We return, once more, to the sordid world of South Korean all-girl high schools that we first explored in Whispering Corridors. This one, like the previous film, deals with the horrific results of peer pressure and a love betrayed.
One morning by the water fountain, Min-Ah finds a shared diary belonging to two of her classmates. The two girls, Shi-Eun and Hyo-Shin, keep mostly to themselves and are thought, perhaps, a little odd by their peers. In reading the diary, in which a page is written by one girl and then passed to the other who writes her own page and so on, Min-Ah learns that their relationship is romantic in nature.
Apparently, this was something of a big deal in South Korea at the time of its release (1999); both because of the inclusion of gay characters, and also the fact that it was targeted to a younger audience. Of course, in 1999, it would have been a pretty big deal here, as well (actually, to this day there are still conservative groups who bitch when a gay character is included in a movie).
The relationship between the two girls is not balanced. Shi-Eun seems uncomfortable, as if she hates herself for being gay. Over the course of the film, she begins to withdraw from her lover; it’s not that she doesn’t love her, it’s that she wants to be ‘normal.’ Hyo-Shin becomes obsessive. She asks Shi-Eun if she is ashamed of her (which she is, but won’t admit). Hyo-Shin sleeps with one of her teachers, hoping to make Shi-Eun jealous, but when she tells her about it, Shi-Eun reacts with near disinterest.
It’s hard to evaluate acting in another language, as you can never tell if the inflection of a voice is forced or artificial. However, you can consider tone, expression, and body language, and by those metrics, I think the performances are quite good. In particular, the encounters between Shi-Eun and Hyo-Shin, you can see in their faces how their love sours a little with each passing day.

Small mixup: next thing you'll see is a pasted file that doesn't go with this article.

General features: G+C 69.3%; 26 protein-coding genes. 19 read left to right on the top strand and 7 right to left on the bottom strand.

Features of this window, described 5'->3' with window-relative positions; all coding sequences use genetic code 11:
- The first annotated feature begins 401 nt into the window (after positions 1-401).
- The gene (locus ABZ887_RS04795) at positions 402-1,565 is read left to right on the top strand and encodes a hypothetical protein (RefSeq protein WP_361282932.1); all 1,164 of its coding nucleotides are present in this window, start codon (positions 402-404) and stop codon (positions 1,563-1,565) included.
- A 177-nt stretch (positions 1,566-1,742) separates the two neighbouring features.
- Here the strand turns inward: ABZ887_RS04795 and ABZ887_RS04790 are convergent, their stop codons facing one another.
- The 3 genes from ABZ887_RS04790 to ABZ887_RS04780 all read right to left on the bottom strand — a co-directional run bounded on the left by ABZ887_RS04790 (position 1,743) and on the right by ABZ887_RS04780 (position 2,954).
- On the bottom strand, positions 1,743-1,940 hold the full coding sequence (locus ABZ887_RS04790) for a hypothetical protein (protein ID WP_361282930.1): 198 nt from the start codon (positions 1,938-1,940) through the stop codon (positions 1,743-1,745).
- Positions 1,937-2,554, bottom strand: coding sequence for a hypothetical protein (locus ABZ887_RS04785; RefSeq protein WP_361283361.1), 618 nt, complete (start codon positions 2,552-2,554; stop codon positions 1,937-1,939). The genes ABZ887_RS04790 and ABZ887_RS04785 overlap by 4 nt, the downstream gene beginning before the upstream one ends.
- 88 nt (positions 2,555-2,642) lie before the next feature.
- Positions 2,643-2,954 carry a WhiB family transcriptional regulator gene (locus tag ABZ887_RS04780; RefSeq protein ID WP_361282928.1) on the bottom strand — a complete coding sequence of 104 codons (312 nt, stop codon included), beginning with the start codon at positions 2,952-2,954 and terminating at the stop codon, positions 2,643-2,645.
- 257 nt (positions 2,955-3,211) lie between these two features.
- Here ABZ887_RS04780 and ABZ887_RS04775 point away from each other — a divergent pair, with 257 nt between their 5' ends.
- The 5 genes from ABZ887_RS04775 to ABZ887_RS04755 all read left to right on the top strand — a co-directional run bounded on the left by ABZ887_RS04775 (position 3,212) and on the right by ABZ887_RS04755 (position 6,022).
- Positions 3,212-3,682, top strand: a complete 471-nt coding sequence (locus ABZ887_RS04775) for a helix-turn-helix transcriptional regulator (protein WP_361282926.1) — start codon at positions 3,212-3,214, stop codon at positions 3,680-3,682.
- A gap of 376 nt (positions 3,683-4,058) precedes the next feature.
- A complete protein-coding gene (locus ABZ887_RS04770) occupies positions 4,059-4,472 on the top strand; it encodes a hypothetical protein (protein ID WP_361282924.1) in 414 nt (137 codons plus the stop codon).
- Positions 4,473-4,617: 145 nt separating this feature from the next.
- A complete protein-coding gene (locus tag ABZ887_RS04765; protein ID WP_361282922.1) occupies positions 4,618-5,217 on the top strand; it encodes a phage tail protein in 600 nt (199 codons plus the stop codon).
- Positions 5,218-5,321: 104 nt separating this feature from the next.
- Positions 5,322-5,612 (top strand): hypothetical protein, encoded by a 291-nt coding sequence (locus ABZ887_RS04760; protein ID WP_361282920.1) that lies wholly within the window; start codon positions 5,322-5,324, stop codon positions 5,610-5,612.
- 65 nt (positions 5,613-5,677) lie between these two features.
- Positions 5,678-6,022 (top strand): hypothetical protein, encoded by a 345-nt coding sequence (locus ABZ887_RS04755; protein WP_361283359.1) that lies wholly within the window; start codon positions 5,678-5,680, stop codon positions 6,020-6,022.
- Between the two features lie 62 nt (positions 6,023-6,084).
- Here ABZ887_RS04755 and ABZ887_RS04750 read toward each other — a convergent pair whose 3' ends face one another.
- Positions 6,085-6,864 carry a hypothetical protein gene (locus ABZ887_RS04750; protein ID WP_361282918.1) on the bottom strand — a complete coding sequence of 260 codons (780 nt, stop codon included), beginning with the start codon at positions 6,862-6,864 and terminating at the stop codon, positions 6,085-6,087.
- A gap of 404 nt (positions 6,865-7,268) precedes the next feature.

As with Whispering Corridors, a death occurs, and the diary shared between the two becomes the Horcrux through which the vengeful spirit enters the world of the living. Though, unlike the previous film, this one is much more menacing and in-your-face about it. Speaking of which; though technically a sequel, this film shares none of characters from the original. The only real connection is a passing comment from on of the girls that five people died at the school some time in the past
It’s amazing how dark and moody the film gets considering the fact that no one (save the ghost) dies. But then, horror isn’t death itself, but the fear of death. It’s no wonder horror in America, with its recent obsession with ‘torture-porn,’ has become indistinguishable from parody.
The first film felt a little melodramatic; a girl killing people because she wanted a friend. Making the relationship sexual and highlighting the bullying she endured over it made this film’s ghost more understandable.
The DVD for Memento Mori from Tartan looks much better than Whispering Corridors‘. It actually looks like a film shot in the ’90s, complete with poorly-integrated CGI. Video is anamorphic, and the Korean soundtrack is included in DTS. English subtitles are removable.